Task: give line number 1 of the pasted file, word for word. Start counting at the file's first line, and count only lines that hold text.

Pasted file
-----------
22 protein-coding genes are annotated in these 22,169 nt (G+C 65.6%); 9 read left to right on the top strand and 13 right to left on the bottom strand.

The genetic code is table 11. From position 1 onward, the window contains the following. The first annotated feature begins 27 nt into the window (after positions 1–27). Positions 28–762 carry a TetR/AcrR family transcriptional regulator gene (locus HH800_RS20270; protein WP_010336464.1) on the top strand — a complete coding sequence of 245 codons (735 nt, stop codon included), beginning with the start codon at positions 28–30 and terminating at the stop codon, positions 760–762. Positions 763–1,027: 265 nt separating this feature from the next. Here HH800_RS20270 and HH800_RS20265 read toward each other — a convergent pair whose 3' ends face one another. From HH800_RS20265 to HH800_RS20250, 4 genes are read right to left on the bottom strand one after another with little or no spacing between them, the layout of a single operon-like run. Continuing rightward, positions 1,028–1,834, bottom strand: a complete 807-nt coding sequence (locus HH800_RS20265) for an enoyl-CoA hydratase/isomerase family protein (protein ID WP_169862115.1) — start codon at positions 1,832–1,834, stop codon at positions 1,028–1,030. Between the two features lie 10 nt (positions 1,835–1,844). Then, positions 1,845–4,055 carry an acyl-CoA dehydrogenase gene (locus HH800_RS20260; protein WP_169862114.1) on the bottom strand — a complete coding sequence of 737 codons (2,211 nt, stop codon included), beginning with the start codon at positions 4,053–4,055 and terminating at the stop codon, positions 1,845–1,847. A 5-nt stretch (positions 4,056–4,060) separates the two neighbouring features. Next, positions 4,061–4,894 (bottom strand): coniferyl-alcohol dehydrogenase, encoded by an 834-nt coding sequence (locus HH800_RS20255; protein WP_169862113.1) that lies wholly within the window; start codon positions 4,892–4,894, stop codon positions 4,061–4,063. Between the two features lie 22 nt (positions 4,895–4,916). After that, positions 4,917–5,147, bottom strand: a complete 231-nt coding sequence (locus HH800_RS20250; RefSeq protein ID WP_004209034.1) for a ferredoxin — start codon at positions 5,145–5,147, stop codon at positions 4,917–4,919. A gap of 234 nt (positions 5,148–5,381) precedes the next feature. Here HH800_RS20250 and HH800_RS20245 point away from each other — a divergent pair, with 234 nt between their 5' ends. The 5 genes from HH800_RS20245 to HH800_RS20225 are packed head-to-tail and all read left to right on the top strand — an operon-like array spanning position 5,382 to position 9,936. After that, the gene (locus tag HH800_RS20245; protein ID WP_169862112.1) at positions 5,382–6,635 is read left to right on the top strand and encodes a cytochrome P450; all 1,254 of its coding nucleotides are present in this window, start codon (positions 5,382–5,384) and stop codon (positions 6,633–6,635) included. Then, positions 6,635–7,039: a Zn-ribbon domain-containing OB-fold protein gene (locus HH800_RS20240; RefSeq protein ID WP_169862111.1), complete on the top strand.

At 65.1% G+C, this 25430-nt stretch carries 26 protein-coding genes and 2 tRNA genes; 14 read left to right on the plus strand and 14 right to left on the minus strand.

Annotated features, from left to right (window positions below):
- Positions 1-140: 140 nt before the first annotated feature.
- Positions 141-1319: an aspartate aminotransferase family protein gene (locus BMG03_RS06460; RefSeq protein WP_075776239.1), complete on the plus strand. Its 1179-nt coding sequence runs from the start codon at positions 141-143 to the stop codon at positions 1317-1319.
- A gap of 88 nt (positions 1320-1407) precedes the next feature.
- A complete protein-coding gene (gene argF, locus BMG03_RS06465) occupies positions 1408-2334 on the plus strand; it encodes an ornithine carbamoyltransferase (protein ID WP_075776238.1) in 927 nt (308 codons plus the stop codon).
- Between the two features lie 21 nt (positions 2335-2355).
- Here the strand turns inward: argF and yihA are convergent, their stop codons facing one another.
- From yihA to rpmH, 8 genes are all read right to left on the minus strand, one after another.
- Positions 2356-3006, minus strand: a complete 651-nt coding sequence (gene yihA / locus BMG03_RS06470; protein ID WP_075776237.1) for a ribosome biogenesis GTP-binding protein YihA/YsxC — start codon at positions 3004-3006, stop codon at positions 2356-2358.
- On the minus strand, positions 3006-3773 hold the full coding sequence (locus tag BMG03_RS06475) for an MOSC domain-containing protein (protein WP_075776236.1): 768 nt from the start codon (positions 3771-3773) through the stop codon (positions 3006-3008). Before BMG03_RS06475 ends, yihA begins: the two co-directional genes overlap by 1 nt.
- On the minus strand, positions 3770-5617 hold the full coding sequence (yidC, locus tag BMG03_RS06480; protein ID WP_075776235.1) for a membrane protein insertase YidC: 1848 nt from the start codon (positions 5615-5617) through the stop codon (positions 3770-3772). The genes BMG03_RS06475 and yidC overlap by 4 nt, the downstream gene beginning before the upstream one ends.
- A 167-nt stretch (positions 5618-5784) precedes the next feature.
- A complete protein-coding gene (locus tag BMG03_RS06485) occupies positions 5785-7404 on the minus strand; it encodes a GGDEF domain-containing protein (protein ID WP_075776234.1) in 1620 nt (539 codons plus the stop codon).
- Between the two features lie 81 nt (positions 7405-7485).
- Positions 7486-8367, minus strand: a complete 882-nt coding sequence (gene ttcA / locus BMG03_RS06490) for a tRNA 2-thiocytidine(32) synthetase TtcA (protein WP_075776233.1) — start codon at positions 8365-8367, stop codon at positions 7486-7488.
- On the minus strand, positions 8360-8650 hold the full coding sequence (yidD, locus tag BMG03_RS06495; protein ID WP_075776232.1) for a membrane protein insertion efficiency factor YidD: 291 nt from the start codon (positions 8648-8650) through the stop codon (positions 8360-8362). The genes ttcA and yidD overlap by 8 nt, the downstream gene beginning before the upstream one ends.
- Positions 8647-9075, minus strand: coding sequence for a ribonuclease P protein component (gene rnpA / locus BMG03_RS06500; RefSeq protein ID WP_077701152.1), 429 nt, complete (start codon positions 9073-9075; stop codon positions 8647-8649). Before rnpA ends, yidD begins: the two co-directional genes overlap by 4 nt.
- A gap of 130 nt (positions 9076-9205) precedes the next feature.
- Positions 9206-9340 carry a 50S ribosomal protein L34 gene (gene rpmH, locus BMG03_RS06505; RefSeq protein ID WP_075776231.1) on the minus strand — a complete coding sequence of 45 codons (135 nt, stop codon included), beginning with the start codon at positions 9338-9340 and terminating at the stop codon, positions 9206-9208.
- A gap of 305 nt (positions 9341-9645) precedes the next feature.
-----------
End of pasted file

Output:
22 protein-coding genes are annotated in these 22,169 nt (G+C 65.6%); 9 read left to right on the top strand and 13 right to left on the bottom strand.